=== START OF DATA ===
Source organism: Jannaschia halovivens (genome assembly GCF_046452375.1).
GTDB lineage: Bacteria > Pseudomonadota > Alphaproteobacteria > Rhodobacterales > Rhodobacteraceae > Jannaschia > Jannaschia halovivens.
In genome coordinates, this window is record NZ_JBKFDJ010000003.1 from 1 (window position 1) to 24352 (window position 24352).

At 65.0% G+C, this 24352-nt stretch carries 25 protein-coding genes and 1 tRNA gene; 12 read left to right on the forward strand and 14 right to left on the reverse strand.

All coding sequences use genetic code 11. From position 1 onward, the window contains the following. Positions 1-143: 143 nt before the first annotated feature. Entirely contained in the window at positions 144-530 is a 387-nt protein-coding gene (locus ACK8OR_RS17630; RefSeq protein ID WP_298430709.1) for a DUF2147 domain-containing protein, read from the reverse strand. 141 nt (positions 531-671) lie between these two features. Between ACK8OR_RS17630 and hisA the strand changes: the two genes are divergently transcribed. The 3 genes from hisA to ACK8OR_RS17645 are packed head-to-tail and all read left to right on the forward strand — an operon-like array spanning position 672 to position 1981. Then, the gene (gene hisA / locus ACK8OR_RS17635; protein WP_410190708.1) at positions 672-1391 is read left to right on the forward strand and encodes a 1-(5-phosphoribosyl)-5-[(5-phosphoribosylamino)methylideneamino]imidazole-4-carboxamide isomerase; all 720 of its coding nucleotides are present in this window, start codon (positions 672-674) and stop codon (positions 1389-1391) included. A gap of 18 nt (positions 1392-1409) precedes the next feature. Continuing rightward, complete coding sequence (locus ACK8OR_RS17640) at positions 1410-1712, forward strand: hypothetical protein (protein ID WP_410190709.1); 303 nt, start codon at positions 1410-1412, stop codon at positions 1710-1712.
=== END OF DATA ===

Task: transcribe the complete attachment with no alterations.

Source organism: Jannaschia halovivens (genome assembly GCF_046452375.1).
GTDB lineage: Bacteria > Pseudomonadota > Alphaproteobacteria > Rhodobacterales > Rhodobacteraceae > Jannaschia > Jannaschia halovivens.
In genome coordinates, this window is record NZ_JBKFDJ010000003.1 from 1 (window position 1) to 24352 (window position 24352).

At 65.0% G+C, this 24352-nt stretch carries 25 protein-coding genes and 1 tRNA gene; 12 read left to right on the forward strand and 14 right to left on the reverse strand.

All coding sequences use genetic code 11. From position 1 onward, the window contains the following. Positions 1-143: 143 nt before the first annotated feature. Entirely contained in the window at positions 144-530 is a 387-nt protein-coding gene (locus ACK8OR_RS17630; RefSeq protein ID WP_298430709.1) for a DUF2147 domain-containing protein, read from the reverse strand. 141 nt (positions 531-671) lie between these two features. Between ACK8OR_RS17630 and hisA the strand changes: the two genes are divergently transcribed. The 3 genes from hisA to ACK8OR_RS17645 are packed head-to-tail and all read left to right on the forward strand — an operon-like array spanning position 672 to position 1981. Then, the gene (gene hisA / locus ACK8OR_RS17635; protein WP_410190708.1) at positions 672-1391 is read left to right on the forward strand and encodes a 1-(5-phosphoribosyl)-5-[(5-phosphoribosylamino)methylideneamino]imidazole-4-carboxamide isomerase; all 720 of its coding nucleotides are present in this window, start codon (positions 672-674) and stop codon (positions 1389-1391) included. A gap of 18 nt (positions 1392-1409) precedes the next feature. Continuing rightward, complete coding sequence (locus ACK8OR_RS17640) at positions 1410-1712, forward strand: hypothetical protein (protein ID WP_410190709.1); 303 nt, start codon at positions 1410-1412, stop codon at positions 1710-1712.